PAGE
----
I have spent more time and money than I care to discuss on finding some species. Not that I regret the time spent on the road with friends or audiobooks to keep me company, but nevertheless, searching for that one animal can be dismaying at times. Mole Kingsnakes (Lampropeltis calligaster) were, until recently, one such species for me. Admittedly, I spent most of my time searching for the rarer South Florida variety (L. c. occipitolineata) – but even the ‘common’ Mole King (L. c. rhombomaculata) gave me a hard time after over a year of living in their range. I have the benefit of living right on the edge of the Piedmont (foothills) and Mountain region of North Carolina, which gives me quick herping-access to both a plethora of salamanders, as well as many interesting snake species. One road I found soon after moving looked like good Mole King habitat: mixed vegetation, sandy and loamy soils, and little traffic. I hit it hard the first year and found a single DOR (dead on road) specimen. While a DOR is never fun to find, it did tell an important tale: this road did indeed have Mole Kingsnakes.
Mole Kingsnakes are primarily fossorial in nature, that is, they spend much of their life underground, mostly nosing around for their varied food sources: rodents, lizards and other snakes. Living in a place such as N.C. that has some pretty wide temperature variation, they must bask at some point, but I couldn’t yet guess when or how this happens. So, the best way that I’ve so-far come up with to find them is to road cruise them in the evenings. As I said, up until recently this method was fruitless – I turned up plenty of corns (never documented in this county), copperheads (the omnipresent venomous), and a few other species (quite a few, actually) here and there. But no Mole Kings. It should be a surprise to no one, though, that species go through cycles. Booms and busts. Years of high population, years of low population. Years of high activity, and years of low activity.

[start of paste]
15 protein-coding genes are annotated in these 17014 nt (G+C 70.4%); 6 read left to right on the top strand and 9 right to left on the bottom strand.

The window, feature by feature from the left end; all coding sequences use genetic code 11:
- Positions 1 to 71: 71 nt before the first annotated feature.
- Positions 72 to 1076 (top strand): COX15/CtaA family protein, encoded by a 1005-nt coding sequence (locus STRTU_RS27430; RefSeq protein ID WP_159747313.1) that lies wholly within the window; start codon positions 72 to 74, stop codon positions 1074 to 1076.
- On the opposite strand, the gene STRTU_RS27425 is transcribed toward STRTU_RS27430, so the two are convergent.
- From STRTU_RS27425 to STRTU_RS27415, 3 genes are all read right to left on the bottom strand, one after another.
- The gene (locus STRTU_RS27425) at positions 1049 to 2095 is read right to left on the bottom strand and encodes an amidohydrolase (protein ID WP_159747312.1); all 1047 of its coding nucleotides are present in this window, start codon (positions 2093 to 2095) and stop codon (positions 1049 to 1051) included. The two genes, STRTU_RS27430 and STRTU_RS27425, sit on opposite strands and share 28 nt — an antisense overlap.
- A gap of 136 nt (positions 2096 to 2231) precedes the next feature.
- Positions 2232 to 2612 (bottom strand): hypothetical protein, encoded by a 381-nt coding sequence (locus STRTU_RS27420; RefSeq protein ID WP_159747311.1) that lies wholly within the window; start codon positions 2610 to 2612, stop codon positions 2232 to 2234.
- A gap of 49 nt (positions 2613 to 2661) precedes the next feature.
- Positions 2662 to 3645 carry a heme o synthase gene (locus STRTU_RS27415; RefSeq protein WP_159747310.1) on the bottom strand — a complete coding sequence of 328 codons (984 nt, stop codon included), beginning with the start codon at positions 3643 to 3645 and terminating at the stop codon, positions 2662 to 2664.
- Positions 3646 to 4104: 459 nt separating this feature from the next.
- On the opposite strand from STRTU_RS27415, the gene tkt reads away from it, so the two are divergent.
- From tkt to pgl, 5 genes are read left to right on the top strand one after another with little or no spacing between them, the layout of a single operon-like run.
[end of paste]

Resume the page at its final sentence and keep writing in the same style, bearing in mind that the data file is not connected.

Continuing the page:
Short of some very robust and extensive study, it can be difficult or impossible to figure out what, exactly, is occurring – were Mole Kingsnakes not showing up because the population was down? Because the population was up so there was less need to move to find mates? Might the population be the same as ever, but the snakes had plenty of food or water nearby and didn’t need to migrate (cross roads) to find it? There were several dozen possibilities I could think of, but they all expressed themselves in the same symptoms: in 2015, Mole Kingsnakes were nowhere to be found in McDowell County (at least by me and my herping bud for the county, Steve.)
Then summer 2016 hit. It had been dry – really dry – and we got a brief spit of rain, just enough to give the road that mottled wet-and-dry patchwork. I was frustrated enough with the lack of snake productivity that I wasn’t really looking for snakes that night – I was just testing out a couple of review lights I’d been sent (reviews coming soon!) But, sure enough, as I drove with peals of lightning in the distance my long-awaited goal was revealed: a small Mole King! Ten or fifteen minutes later – another, larger Mole King! ‘Well,’ I thought to myself, ‘No need to get greedy – time to get home anyway.’ Within a month and a half, I had seen two more Mole Kings, one a large adult.
Strangely enough, I don’t think I’ve road cruised too much more than I did last year… So what gives? Who knows, but it is my hope to know eventually. The first stage with any herp species is to find the species for yourself – if you recognize the awesomeness that has been put into them, and you have the ‘herper maturity,’ you might just find yourself moving on to the second stage: knowing the species. That’s where I’m at with the Mole King. I’ve found a few – great, they’re beautiful – but, now it’s time to know them. Over the coming months (and years) I intend to lay out artificial cover for them. To figure out when they’re under cover, when they’re on the crawl, their movements and how those relate to weather, climate and habitat. The first stage is where the adrenaline lay; the second stage is where the joy lay.